If you think we don’t make anything in this country anymore, take a look at Norwood, OH, home of Siemens’ Norwood Motor plant, where a different story emerges.
Industry has always been the centerpiece of life in Norwood. The city of 19,000 was one of the original suburbs of Cincinnati, and its Norwood Brickworks provided the bricks for many of Cincinnati’s historic buildings. Bullock Electric established its plant there in 1898, making large electric induction motors for industrial uses. In the 20th century, the city’s fortunes were closely tied to the automotive industry, which eventually constituted 35 percent of the city’s tax base. But that tax base evaporated by 1987, when the auto industry left Norwood. More than 3,500 people were unemployed. The city faced possible bankruptcy if it couldn’t find replacement income. Throughout the 1970s and 1980s, many other industries decamped for cheaper locations or closed permanently.
Yet, amidst the drumbeat of abandonment, in 1985, an interesting thing happened. The global technology company Siemens purchased the Bullock Electric plant, choosing it for the same reasons industry had always chosen Norwood—a skilled labor force and a prime location at the intersection of several major railroads and highways, according to Stephen Kroeger, manufacturing excellence manager, Siemens. At the time, around 350 jobs were saved.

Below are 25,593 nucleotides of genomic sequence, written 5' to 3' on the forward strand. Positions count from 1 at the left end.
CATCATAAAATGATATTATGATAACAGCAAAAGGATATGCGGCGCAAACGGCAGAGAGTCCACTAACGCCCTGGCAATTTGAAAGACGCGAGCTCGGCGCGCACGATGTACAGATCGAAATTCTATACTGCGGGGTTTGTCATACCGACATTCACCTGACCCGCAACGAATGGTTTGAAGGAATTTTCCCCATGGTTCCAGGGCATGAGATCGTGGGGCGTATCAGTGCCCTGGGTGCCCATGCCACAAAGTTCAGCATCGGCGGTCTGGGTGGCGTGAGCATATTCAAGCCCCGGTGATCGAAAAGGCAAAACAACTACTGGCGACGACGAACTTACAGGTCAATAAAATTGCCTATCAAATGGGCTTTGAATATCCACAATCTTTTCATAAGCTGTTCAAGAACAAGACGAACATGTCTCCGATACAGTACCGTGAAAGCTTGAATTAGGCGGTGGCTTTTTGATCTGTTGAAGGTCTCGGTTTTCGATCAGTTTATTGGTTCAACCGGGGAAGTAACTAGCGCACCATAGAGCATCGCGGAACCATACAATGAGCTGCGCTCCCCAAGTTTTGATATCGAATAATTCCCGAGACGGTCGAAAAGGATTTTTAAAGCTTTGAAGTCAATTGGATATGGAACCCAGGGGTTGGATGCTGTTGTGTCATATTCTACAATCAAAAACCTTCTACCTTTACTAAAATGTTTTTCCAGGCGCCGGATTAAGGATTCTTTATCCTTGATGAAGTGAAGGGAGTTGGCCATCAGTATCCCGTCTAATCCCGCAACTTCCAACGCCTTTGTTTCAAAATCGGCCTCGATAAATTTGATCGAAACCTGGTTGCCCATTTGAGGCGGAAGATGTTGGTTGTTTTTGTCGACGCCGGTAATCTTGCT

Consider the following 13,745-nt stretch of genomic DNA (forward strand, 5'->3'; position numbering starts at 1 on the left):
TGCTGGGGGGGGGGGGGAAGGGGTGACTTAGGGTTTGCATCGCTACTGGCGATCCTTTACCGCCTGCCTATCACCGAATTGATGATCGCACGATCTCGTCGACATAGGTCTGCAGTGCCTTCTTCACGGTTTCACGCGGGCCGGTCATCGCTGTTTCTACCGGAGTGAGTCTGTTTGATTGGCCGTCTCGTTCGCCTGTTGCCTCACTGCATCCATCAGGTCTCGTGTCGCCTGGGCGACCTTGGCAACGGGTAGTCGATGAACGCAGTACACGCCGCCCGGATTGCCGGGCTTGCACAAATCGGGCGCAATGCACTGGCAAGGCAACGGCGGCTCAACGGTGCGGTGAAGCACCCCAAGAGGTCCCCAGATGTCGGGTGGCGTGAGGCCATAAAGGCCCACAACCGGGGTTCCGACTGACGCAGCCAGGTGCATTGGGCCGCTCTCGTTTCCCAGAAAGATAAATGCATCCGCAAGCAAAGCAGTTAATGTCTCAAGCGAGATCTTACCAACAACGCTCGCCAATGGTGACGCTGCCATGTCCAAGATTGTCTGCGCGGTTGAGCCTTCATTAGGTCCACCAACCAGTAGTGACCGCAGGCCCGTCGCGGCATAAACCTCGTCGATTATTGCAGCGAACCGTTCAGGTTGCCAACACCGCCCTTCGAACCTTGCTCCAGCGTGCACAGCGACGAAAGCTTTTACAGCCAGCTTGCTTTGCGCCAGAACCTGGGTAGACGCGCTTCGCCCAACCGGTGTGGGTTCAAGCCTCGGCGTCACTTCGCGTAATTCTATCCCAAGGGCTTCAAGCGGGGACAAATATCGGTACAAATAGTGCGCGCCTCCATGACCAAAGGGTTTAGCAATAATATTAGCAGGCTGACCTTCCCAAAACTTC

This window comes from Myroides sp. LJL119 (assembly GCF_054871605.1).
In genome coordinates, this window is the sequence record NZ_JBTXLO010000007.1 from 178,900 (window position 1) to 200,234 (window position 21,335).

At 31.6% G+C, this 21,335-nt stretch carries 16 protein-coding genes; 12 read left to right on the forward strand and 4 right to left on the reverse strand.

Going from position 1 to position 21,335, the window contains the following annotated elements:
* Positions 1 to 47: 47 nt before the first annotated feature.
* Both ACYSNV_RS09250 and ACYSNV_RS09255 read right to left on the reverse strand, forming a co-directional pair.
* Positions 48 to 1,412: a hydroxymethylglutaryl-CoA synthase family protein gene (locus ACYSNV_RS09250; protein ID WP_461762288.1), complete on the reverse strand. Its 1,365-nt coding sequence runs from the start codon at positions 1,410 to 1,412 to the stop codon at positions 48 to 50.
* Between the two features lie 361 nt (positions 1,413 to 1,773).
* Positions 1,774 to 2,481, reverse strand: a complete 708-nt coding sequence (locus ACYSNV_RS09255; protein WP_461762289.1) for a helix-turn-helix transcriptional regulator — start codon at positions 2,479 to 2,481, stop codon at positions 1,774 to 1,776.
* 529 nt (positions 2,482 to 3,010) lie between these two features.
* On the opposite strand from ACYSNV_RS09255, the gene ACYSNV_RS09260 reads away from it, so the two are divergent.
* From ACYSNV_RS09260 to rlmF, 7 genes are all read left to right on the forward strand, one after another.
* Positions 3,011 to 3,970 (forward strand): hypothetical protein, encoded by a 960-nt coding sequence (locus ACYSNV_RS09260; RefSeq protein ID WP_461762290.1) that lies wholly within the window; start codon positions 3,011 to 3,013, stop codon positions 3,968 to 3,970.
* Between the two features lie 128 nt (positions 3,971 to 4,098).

In 2005, Siemens invested more than $30 million in the former Bullock Electric (now Siemens Norwood Motor) plant. With the renovation and addition project completed in 2007, the plant now produces a range of heavy-duty electric motors, powering everything from oil and gas refineries to mining operations, paper mills, and generating plants. The renovation included an extensive efficiency campaign that reduced the assembly line from six miles in length to two.
"By starting with a clean sheet of paper for the new building addition, we were able to place equipment in the proper flow so material does not have to move back and forth through the facility," Kroeger says.
Usually, an increase in manufacturing efficiency connotes reductions to the human labor force, but that’s not the case in Norwood. The Siemens plant now employs 485 people, many of whom work at a level of sophistication and due care that robots and less-skilled labor pools can’t replicate. Many of the employees are the second and third generations of their families to work there.
"We just hired several shop employees, and a lot of them were out of work and thankful to get a job at a company like Siemens," Kroeger says.
Despite lower labor costs and fewer regulations in other regions and countries, Siemens chose to not only keep, but invest heavily in its Norwood plant, because of the concentration of skill and the ideal location of the factory for shipping throughout North America.
"It's becoming 'cool' again to produce in the USA," Kroeger says. "Companies are bringing work back from overseas, and revitalizing U.S. manufacturing, like we have done here in Norwood."